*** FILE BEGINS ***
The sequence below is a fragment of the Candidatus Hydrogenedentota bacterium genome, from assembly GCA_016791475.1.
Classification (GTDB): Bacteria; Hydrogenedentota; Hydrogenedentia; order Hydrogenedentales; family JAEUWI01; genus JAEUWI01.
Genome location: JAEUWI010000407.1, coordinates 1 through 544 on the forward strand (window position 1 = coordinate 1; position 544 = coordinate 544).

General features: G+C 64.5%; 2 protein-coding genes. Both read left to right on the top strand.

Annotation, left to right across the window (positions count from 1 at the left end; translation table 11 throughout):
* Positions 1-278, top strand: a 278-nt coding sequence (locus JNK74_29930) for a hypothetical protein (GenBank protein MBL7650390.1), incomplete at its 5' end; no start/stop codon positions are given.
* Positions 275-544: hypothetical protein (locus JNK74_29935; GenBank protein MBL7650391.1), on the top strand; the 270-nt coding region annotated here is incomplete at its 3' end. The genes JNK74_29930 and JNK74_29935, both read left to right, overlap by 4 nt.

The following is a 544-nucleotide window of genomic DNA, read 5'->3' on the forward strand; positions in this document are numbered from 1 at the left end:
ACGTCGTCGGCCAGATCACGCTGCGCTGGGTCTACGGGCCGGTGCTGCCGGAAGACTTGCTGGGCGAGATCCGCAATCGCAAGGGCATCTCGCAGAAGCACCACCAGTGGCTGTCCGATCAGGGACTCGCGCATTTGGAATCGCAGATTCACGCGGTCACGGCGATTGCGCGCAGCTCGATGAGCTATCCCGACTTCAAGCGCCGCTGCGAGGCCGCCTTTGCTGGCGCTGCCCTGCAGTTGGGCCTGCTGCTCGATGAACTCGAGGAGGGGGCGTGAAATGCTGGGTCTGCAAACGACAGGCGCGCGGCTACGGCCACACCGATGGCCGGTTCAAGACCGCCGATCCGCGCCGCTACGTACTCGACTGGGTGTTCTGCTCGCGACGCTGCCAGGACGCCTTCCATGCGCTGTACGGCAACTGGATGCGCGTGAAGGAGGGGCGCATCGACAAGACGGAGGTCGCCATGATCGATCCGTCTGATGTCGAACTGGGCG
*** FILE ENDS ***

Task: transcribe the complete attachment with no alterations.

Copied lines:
The sequence below is a fragment of the Candidatus Hydrogenedentota bacterium genome, from assembly GCA_016791475.1.
Classification (GTDB): Bacteria; Hydrogenedentota; Hydrogenedentia; order Hydrogenedentales; family JAEUWI01; genus JAEUWI01.
Genome location: JAEUWI010000407.1, coordinates 1 through 544 on the forward strand (window position 1 = coordinate 1; position 544 = coordinate 544).

General features: G+C 64.5%; 2 protein-coding genes. Both read left to right on the top strand.

Annotation, left to right across the window (positions count from 1 at the left end; translation table 11 throughout):
* Positions 1-278, top strand: a 278-nt coding sequence (locus JNK74_29930) for a hypothetical protein (GenBank protein MBL7650390.1), incomplete at its 5' end; no start/stop codon positions are given.
* Positions 275-544: hypothetical protein (locus JNK74_29935; GenBank protein MBL7650391.1), on the top strand; the 270-nt coding region annotated here is incomplete at its 3' end. The genes JNK74_29930 and JNK74_29935, both read left to right, overlap by 4 nt.

The following is a 544-nucleotide window of genomic DNA, read 5'->3' on the forward strand; positions in this document are numbered from 1 at the left end:
ACGTCGTCGGCCAGATCACGCTGCGCTGGGTCTACGGGCCGGTGCTGCCGGAAGACTTGCTGGGCGAGATCCGCAATCGCAAGGGCATCTCGCAGAAGCACCACCAGTGGCTGTCCGATCAGGGACTCGCGCATTTGGAATCGCAGATTCACGCGGTCACGGCGATTGCGCGCAGCTCGATGAGCTATCCCGACTTCAAGCGCCGCTGCGAGGCCGCCTTTGCTGGCGCTGCCCTGCAGTTGGGCCTGCTGCTCGATGAACTCGAGGAGGGGGCGTGAAATGCTGGGTCTGCAAACGACAGGCGCGCGGCTACGGCCACACCGATGGCCGGTTCAAGACCGCCGATCCGCGCCGCTACGTACTCGACTGGGTGTTCTGCTCGCGACGCTGCCAGGACGCCTTCCATGCGCTGTACGGCAACTGGATGCGCGTGAAGGAGGGGCGCATCGACAAGACGGAGGTCGCCATGATCGATCCGTCTGATGTCGAACTGGGCG